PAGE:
Candle clock

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Al-Jazari's candle clock in 1206

The most sophisticated candle clocks known to date, however, were those of Al-Jazari in 1206.[1] It included a dial to display the time and, for the first time, employed a bayonet fitting, a fastening mechanism still used in modern times.[2] Donald Routledge Hill described one of al-Jazari's candle clocks as follows:

The candle, whose rate of burning was known, bore against the underside of the cap, and its wick passed through the hole. Wax collected in the indentation and could be removed periodically so that it did not interfere with steady burning. The bottom of the candle rested in a shallow dish that had a ring on its side connected through pulleys to a counterweight. As the candle burned away, the weight pushed it upward at a constant speed. The automata were operated from the dish at the bottom of the candle.[1]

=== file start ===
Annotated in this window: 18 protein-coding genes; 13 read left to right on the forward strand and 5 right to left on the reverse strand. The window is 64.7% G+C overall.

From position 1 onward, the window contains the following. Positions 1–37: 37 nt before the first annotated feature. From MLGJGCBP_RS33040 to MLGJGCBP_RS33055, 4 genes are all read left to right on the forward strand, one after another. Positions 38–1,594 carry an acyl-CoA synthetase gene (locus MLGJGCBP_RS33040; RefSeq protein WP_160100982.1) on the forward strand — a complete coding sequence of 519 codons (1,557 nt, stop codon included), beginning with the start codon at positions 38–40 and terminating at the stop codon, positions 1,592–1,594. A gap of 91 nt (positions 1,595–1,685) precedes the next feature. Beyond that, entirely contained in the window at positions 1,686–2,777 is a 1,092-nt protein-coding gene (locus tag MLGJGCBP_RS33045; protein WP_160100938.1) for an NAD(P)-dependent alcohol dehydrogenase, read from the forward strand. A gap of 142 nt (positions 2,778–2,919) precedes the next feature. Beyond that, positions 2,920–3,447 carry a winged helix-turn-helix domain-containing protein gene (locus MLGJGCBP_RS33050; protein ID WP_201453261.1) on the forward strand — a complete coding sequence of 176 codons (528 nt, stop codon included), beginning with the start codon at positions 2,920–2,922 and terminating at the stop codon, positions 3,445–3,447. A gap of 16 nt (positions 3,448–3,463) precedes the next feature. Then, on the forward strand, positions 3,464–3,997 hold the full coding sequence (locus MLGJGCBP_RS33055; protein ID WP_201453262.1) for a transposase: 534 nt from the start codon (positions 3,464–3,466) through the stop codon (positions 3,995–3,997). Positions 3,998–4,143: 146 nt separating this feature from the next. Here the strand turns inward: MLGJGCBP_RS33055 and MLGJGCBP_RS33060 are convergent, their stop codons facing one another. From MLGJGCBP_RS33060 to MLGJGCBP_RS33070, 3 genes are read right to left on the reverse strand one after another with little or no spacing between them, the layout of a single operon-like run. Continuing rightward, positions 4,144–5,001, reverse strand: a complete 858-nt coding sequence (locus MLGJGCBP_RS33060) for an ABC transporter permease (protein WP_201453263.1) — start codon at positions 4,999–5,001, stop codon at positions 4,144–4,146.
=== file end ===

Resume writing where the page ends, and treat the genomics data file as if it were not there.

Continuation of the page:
• Turner, Anthony J. The Time Museum, Volume I, Time Measuring Instruments; Part 3, Water-clocks, Sand-glasses, Fire-clocks
  1. ^ a b Donald Routledge Hill, "Mechanical Engineering in the Medieval Near East", Scientific American, May 1991, pp. 64-9 (cf. Donald Routledge Hill, Mechanical Engineering)
  2. ^ Ancient Discoveries, Episode 12: Machines of the East, History Channel, retrieved 2008-09-07